[Humanist] 28.272 call for participants: signs of illness in works of art?

Humanist Discussion Group willard.mccarty at mccarty.org.uk
Thu Aug 21 07:20:01 CEST 2014


                 Humanist Discussion Group, Vol. 28, No. 272.
            Department of Digital Humanities, King's College London
                       www.digitalhumanities.org/humanist
                Submit to: humanist at lists.digitalhumanities.org



        Date: Wed, 20 Aug 2014 15:51:53 +0000
        From: Ashley S Mowrey <asmowrey at dons.usfca.edu>
        Subject: Dissertation participants


Hello Dr. McCarty,

My name is Ashley Mowrey, M.A.  I am a doctoral candidate in the Clinical Forensic Psychology program at Alliant International University, California School of Forensic Studies in San Francisco.  For my dissertation, I am investigating whether there are characteristics of art, specifically in paintings, that psychologists judge to be indicative or reflective of mental illness. This study will also explore whether psychologists of different theoretical orientations differ in their willingness to make such judgments, and whether there are differences among them in regard to which aesthetic characteristics of art are the most salient in making such judgments.
I would like to ask for your assistance by forwarding this request to your members through your listserv.

I am requesting participation from any independently licensed psychologist between the ages of 18 and 65 who understands written English, and who identifies as having a primarily cognitive behavioral, psychodynamic, or humanistic theoretical orientation. Participation will be anonymous, and will be conducted entirely online.  After reading and agreeing to informed consent, participants will be shown images of artwork from a number of painters, some of whom have a current or past diagnosis of severe mental illness (schizophrenia, major depression, or bipolar disorder), and some of whom have do not.  They will be asked to view the images and to indicate, for each piece, whether they believe the artist is likely to have or to have had a severe mental illness, or if they are unwilling or unable to make a judgment.  If they are willing to make a judgment, they will be given definitions and examples of the major aesthetic characteristics used to describe paintings, and then asked to indicate what characteristics of the painting contributed most strongly to their judgment.  They will also be asked to fill out a brief questionnaire asking about their theoretical orientation, education, experience administering and scoring projective tests, and familiarity with art therapy interventions and techniques.  (Please note that no such familiarity is required or expected.)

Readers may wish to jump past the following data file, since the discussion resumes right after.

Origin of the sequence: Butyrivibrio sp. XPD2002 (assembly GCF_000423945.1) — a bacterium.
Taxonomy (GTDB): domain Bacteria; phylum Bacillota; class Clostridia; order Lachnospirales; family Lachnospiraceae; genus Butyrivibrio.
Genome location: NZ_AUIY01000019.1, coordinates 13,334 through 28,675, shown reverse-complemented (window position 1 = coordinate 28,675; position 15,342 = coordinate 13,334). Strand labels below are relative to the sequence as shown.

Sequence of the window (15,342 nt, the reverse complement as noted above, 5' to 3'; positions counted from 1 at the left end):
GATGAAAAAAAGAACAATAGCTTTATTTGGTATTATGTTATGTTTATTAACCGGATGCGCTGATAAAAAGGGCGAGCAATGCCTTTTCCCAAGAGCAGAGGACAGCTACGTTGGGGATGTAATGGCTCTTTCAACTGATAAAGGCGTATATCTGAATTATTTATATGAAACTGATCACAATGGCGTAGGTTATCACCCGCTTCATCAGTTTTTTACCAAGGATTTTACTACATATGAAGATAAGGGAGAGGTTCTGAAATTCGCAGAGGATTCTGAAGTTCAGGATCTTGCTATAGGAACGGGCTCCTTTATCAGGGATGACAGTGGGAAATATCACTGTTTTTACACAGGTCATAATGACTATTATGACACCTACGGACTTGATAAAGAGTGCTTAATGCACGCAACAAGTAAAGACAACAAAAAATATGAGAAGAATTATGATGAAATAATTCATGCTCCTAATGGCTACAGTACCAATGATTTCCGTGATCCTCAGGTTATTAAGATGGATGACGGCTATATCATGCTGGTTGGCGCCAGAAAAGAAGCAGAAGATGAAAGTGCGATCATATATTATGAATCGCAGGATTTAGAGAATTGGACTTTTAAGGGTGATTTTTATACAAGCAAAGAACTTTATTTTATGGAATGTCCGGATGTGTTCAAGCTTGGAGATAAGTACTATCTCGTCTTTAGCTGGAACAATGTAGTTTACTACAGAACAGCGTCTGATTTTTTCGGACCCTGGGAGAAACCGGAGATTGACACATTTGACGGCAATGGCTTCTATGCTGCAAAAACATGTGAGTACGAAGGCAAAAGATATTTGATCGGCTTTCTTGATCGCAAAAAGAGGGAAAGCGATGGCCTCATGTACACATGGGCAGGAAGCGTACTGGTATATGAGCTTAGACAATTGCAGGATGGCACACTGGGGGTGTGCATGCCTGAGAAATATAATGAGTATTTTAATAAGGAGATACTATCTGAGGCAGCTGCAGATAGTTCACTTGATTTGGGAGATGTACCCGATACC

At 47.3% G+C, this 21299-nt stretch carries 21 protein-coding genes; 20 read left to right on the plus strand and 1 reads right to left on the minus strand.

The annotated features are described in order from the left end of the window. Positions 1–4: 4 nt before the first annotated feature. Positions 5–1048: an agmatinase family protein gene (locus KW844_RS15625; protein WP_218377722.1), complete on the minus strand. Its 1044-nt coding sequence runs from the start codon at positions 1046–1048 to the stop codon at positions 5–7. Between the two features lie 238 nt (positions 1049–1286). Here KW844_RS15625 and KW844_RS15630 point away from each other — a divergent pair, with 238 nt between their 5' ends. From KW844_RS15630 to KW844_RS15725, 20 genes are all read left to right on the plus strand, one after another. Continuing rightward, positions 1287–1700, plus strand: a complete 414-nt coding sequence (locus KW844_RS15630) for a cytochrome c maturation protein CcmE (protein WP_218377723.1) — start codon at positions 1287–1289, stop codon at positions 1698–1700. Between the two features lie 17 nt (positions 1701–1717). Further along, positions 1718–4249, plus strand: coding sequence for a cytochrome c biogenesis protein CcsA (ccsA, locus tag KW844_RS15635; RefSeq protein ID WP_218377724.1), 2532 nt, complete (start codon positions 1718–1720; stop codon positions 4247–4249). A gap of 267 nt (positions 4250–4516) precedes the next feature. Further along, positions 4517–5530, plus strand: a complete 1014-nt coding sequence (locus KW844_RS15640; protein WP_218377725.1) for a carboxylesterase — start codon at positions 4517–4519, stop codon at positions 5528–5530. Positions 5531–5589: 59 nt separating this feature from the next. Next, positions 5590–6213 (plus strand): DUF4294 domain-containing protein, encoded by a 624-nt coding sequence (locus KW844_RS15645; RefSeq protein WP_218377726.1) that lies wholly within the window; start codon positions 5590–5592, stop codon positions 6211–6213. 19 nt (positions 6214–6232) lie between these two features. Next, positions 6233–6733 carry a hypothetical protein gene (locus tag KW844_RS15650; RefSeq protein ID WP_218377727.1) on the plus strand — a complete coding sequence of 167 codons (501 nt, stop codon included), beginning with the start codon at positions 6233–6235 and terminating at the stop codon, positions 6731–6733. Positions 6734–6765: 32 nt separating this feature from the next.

Participation is expected to require between 30 minutes and one and one-half hours, depending on how familiar someone is with the language used to describe specific aesthetic characteristics of art and how common it is for them to view art from a psychological perspective.  The study does not have to be completed in a single visit; participants may save their answers, exit, and return to the site at a later time as often as needed.  There is no monetary or other compensation.

If you wish to participate, please go to https://alliant.qualtrics.com/SE/?SID=SV_1Nu76PjaN2XqHvD to log on.  If you have questions or with additional information, please feel free to contact me at amowrey at alliant.edu<mailto:amowrey at alliant.edu> or 415-663-6214.  You may also contact my faculty supervisor, Dr. Joanna Pashdag, at jpashdag at alliant.edu<mailto:jpashdag at alliant.edu> or 415-955-2037.  Anyone with questions or concerns about the conduct of the research may contact the Alliant International University San Francisco Institutional Research Board at irb-sf at alliant.edu<mailto:irb-sf at alliant.edu> or  415-955-2151.

Thank you very much!
Ashley Mowrey, M.A.

Ashley Mowrey, M.A.
PsyD Student, Clinical Forensic Psychology
California School of Forensic Studies
Alliant International University- San Francisco Campus
amowrey at alliant.edu
415-637-0672





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